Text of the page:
Preserving

Pickled Raisins from Preservation Society Home Preserves

Canning cookbooks are one of my favorite things to receive for review – and are some of the few books I keep in my library. Preservation Society Home Preserves: 100 Modern Recipes didn’t disappoint. If you are looking for modern and creative twists on canning, this is the book to pick up. As a bonus, the recipes are small-batch canning, which means you get a single pots worth of goodies, and can make up a recipe and be done in a just a few hours – not an all night canning-thon!

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While I had so many choices to choose from, I ended up going with spiced pickled raisins…because, why not? It sounded really different and fun.

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Pickled Raisins (As adapted from pages 118-119)

Ingredients:

  • 2¼ cups cider vinegar
  • 1½ cups water
  • 2 tsp kosher or pickling salt
  • 1.8 pounds golden raisins (5¼ cups)

Per Jar:

  • 1 2″ sprig fresh rosemary
  • 1 bay leaf
  • 1 tsp mustard seeds
  • ½ tsp hot pepper flakes
  • ¼ tsp allspice berries

Directions:

In a large pot, combine the vinegar, water and salt. Bring to a boil over high heat. Remove from hat and add raisins. Cover and let stand until the raisins are quite plump, about 1 hour.

Meanwhile, wash canning jars, with bands and new lids, in hot, soapy water. Rinse well, and drain on a clean kitchen towel. Bring a large pot of water to boil, take off stove, add in clean jars and keep covered.

Fill canning pot halfway with water, bring to a near boil, then let simmer.

Drain jars using tongs, place on a clean kitchen towel.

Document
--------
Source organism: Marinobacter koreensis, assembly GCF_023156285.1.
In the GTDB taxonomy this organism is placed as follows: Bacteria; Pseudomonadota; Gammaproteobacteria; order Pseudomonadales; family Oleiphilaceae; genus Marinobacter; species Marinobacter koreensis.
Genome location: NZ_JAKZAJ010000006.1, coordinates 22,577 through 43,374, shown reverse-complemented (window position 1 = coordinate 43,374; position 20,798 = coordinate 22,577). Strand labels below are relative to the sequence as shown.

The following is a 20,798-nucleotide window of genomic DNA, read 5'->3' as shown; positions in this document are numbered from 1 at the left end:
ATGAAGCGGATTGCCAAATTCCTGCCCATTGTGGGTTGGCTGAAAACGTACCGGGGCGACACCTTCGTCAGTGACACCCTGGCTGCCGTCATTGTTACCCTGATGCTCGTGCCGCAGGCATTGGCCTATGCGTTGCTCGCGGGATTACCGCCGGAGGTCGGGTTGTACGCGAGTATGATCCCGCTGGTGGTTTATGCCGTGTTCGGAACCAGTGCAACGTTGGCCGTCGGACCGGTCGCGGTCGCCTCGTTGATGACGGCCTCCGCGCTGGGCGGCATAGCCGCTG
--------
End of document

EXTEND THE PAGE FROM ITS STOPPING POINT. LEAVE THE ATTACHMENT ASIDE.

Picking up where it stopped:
Add rosemary, bay leaves, mustard seeds, hot pepper flakes and allspice to the hot jars, then, using a slotted spoon, fill the jars with raisins, leaving a generous ½” headspace.

Bring the brine back to a boil. Pour hot  brine into jars to within ½” of the rim.Remove any air bubbles, add more brine if necessary, dip a clean paper towel in hot water, then run around the top of each jar. Place a lid on each jar, then a band, screw on finger tight.

Turn canner up to high, place jars in water bath rack, lower rack into water. Water should cover by 1 – 2″, if not add a bit more from the other pot that held the jars. Bring to a rolling boil, covered, process for 10 minutes. Turn off the heat, carefully remove jars, placing on a clean dry kitchen towel to cool.

Once cooled, check again that seals are down (you should hear the Ping! as each one seals). Gently remove bands (wash, dry and store for your next project. While they look nicer on, if they have water inside from processing, they can rust. If you are giving away your canned items, you can always slip one back on), note on jar or lid what is in jar with a date. Store in a dry/cool/dark area and use within a year.

As always, if you ever go to use a canned item and the lid is not sealed anymore, or bulging, discard it immediately!!!!!! (I have only ever lost one jar in all my canning, so don’t fret!)

FTC Disclaimer: We received a review copy.

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